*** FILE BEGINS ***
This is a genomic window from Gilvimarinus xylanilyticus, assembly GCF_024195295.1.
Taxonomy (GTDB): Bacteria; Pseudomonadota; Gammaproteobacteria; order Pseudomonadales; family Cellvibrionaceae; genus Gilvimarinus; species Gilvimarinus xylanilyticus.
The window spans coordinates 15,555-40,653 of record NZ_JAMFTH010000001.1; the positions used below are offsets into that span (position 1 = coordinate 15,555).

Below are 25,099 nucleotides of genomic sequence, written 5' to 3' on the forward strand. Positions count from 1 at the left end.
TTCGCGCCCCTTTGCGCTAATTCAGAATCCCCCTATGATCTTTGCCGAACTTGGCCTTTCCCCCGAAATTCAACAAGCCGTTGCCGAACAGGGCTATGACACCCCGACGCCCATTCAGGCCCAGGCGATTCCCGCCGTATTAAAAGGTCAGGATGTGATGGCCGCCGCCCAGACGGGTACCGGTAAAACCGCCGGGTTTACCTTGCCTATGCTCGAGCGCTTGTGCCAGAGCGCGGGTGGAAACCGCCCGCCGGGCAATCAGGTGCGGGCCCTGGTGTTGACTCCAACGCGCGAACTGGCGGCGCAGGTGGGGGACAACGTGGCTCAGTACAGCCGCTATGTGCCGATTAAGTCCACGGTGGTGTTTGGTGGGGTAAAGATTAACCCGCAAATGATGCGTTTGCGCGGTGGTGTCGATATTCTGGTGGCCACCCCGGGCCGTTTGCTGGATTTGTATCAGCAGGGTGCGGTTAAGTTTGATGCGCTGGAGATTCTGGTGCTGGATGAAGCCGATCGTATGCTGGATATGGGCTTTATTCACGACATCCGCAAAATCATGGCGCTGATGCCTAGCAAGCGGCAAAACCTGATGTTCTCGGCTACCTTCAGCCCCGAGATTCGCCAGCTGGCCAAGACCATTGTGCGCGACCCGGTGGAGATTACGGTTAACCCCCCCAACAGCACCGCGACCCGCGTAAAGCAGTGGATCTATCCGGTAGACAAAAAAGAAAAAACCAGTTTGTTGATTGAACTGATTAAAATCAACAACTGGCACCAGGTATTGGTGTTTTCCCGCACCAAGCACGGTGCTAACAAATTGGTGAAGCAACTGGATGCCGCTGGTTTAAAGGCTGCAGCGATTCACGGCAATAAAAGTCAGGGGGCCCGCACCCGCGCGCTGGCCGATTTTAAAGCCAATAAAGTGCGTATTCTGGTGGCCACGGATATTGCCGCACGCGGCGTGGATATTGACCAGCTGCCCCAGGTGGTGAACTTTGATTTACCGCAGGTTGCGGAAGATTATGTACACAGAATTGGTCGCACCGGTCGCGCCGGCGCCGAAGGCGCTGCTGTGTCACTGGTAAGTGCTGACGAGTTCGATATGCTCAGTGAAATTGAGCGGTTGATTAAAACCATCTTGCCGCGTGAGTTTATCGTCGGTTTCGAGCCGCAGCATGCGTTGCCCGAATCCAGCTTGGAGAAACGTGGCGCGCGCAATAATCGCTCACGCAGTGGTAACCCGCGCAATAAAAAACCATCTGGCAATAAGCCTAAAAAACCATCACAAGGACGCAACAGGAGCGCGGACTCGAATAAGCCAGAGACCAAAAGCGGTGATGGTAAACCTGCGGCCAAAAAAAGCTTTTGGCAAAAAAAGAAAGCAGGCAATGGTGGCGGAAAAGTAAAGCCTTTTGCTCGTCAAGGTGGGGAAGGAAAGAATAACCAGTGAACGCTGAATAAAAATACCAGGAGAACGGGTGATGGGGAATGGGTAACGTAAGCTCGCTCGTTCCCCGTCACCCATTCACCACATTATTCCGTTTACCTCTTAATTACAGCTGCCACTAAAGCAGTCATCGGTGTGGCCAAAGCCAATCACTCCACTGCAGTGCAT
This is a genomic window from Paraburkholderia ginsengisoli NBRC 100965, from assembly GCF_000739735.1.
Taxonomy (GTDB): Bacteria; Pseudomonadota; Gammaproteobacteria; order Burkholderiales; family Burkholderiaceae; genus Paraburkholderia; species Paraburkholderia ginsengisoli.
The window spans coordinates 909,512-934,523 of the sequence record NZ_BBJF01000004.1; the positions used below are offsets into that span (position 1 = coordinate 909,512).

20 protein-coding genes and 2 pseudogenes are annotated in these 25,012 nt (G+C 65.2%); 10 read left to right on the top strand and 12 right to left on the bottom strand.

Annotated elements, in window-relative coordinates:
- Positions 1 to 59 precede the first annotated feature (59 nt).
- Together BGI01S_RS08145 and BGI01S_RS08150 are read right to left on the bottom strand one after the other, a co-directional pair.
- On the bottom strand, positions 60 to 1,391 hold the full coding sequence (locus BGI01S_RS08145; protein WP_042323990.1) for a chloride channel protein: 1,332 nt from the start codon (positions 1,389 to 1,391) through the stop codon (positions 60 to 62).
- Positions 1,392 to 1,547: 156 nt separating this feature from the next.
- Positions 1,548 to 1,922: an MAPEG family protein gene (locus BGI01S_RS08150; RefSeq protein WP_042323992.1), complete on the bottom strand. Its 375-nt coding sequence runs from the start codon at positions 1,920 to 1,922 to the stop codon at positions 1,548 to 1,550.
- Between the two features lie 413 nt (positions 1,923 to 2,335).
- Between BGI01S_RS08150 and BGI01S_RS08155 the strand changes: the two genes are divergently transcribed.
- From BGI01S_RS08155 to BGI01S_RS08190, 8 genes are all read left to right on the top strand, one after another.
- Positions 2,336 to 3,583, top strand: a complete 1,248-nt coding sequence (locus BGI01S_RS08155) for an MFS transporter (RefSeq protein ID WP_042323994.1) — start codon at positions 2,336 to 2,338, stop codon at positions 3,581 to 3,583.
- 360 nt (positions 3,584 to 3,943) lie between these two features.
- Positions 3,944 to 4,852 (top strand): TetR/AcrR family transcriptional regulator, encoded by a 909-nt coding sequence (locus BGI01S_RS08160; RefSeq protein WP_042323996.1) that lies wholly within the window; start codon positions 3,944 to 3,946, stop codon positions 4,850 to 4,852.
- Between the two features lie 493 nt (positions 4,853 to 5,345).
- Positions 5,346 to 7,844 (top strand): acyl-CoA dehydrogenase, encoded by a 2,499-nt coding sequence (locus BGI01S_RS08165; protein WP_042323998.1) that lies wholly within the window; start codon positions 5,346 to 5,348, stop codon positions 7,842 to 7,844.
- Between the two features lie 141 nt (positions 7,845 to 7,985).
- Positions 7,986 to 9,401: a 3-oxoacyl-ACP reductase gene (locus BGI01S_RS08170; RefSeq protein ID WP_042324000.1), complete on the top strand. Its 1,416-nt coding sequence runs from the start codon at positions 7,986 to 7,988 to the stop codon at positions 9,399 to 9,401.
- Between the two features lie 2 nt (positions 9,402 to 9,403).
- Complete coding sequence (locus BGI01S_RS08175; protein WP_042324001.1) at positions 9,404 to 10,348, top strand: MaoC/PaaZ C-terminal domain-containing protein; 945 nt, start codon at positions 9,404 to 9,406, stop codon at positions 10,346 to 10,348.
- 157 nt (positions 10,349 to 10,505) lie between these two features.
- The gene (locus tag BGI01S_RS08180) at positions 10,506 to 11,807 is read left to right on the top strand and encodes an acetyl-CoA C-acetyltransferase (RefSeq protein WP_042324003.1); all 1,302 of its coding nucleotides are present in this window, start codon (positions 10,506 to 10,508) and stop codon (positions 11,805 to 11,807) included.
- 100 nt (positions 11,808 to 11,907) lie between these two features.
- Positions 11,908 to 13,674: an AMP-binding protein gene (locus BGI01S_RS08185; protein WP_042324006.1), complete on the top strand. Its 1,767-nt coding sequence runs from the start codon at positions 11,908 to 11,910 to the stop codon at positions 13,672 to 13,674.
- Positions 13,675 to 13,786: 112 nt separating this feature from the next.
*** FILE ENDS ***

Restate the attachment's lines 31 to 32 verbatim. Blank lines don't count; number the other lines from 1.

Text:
- Positions 11,908 to 13,674: an AMP-binding protein gene (locus BGI01S_RS08185; protein WP_042324006.1), complete on the top strand. Its 1,767-nt coding sequence runs from the start codon at positions 11,908 to 11,910 to the stop codon at positions 13,672 to 13,674.
- Positions 13,675 to 13,786: 112 nt separating this feature from the next.